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Why TL081 and 2N3906 may get very hot?

The simulation of the TL081/2N3906 shows the normal working temperature, but I measure +62 ºC enter image description here

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    \$\begingroup\$ At first glance I'd say it's probably because you don't have a resistor between the opamp and the base of the transistor. Why not? \$\endgroup\$ – brhans Jun 18 '18 at 22:04
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    \$\begingroup\$ I don't think an LTspice simulation will try to calculate the device temperature based on power consumption...the temperature is a value provided by the user. You need to use the power consumption values along with the device datasheets to calculate the die temperature. \$\endgroup\$ – Elliot Alderson Jun 18 '18 at 22:28
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Assuming that your current draw is the same, you probably don't have the right package:

enter image description here

The following is for a dip package of the TL081: The thermal junction is 115C/W which is how much heat can exit the part with a 0.5W power dissipation in the part, the part will get 115C/W*0.5W = 57.5C hotter than ambient (see how the units cancel out?).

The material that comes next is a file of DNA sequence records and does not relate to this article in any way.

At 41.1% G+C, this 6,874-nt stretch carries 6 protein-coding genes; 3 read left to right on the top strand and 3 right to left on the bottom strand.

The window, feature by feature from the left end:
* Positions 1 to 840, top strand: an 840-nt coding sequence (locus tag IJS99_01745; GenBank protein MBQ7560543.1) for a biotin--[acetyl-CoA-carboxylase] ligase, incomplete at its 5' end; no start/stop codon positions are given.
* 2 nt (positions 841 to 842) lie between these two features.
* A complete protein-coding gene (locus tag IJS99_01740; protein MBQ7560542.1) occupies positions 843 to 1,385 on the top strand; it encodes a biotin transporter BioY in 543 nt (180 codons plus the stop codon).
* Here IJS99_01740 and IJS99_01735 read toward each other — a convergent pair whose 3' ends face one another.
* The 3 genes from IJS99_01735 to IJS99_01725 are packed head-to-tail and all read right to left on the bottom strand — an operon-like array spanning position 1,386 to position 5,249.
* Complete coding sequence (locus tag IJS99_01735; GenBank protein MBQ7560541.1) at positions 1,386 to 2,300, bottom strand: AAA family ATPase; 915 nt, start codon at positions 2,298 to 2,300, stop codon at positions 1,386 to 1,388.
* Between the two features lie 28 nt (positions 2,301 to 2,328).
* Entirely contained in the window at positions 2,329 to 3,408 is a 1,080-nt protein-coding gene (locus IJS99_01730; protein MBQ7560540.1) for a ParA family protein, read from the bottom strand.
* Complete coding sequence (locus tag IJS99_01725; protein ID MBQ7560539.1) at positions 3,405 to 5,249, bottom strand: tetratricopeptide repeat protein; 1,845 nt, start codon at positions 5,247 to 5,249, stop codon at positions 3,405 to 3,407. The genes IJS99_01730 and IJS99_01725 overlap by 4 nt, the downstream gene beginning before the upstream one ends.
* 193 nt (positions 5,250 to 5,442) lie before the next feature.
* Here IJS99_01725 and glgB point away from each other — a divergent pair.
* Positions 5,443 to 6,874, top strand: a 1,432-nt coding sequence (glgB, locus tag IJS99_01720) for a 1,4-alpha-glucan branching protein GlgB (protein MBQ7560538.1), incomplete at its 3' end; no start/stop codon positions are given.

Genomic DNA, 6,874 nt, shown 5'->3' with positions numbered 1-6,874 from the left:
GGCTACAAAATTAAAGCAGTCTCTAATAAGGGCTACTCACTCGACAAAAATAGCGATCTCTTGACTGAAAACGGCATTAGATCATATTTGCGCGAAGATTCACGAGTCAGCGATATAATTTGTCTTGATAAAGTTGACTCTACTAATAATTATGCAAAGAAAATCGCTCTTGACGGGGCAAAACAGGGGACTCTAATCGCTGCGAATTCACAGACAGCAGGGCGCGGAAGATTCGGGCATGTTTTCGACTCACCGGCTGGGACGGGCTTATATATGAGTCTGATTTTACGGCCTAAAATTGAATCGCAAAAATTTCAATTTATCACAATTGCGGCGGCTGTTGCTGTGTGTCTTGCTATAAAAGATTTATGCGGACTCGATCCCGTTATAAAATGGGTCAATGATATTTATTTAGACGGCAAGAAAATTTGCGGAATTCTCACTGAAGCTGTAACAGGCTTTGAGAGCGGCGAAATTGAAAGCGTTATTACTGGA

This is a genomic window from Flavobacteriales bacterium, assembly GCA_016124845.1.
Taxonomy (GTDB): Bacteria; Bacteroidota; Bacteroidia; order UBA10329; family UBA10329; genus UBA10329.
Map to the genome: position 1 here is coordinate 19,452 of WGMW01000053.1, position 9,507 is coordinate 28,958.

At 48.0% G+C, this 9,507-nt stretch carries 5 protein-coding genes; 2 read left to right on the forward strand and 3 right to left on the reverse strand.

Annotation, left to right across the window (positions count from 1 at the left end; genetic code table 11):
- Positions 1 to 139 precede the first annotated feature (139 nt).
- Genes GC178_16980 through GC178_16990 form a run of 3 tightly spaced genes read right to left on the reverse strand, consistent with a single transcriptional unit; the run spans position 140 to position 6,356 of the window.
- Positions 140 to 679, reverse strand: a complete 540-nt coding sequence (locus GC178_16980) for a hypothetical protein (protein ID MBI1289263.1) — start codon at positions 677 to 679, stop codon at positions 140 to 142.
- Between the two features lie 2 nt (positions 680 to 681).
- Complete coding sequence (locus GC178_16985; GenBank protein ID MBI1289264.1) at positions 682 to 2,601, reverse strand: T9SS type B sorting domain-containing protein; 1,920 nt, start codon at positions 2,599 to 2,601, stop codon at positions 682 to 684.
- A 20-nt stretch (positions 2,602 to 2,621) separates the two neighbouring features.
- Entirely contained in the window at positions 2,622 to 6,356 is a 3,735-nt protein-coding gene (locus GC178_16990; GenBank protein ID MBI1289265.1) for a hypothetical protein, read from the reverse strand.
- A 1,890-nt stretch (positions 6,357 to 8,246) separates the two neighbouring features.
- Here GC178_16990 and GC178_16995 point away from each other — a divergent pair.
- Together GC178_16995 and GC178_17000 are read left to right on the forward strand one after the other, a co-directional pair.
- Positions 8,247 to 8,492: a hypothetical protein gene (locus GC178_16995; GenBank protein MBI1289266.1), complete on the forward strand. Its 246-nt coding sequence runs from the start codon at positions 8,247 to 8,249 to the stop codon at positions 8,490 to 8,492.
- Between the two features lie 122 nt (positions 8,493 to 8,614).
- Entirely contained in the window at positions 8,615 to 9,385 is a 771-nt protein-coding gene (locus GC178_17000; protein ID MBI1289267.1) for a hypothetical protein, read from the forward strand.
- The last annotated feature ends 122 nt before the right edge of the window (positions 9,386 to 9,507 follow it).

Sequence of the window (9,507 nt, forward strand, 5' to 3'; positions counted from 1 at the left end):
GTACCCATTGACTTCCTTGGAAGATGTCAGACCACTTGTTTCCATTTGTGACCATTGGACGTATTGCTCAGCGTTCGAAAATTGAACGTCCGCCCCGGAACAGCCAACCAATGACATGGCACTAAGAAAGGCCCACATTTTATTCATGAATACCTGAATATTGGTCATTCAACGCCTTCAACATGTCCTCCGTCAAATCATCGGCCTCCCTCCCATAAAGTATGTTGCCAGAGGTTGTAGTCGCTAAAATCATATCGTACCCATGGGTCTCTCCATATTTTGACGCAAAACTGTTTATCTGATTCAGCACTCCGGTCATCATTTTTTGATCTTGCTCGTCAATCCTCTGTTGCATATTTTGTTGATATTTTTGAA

If you have a 25C ambient temp, this will be 82.5C which is hot and exceeds the operating temp range

You can do the same calculation by finding the thermal junction resistance of your transistor package (they come in different flavors so I'm not going to guess which one you have 250mW is high for some packages).

(thermal resistance)(power dissipation) + (ambient temp) = temperature of part.

Make sure the package temperature calculation doesn't' get above the operating temperature range of the part, or you will violate an absolute maximum rating, at which point you can now longer expect the part to function or remain undamaged.

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The TL081 is designed for a load of >2k ohms. What is your load? 10%*hFE*4R7? bad design.

The PNP will conduct Vce*Ice=Pd x Rja(+115'C/W) What is your temp rise.?

These problems can be solved from proper impedance design of a regulator. PD=V^2/R or I^2*R times thermal resistance often 120'C/W to 250'C for tiny packages with no heatsink.

WHat is your next idea to regulate your load?

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Your LTspice power calculation looks correct for zero load. If your real circuit has a load (especially something as innocent-looking as a bypass capacitor) your op-amp is probably oscillating. Put a scope probe on the output of the op-amp and monitor the voltage. The solution would be some compensation if that is what is happening.

You should add a diode from emitter to base on the transistor (and get a new transistor while you are at it) to protect against reverse breakdown of the B-E junction.

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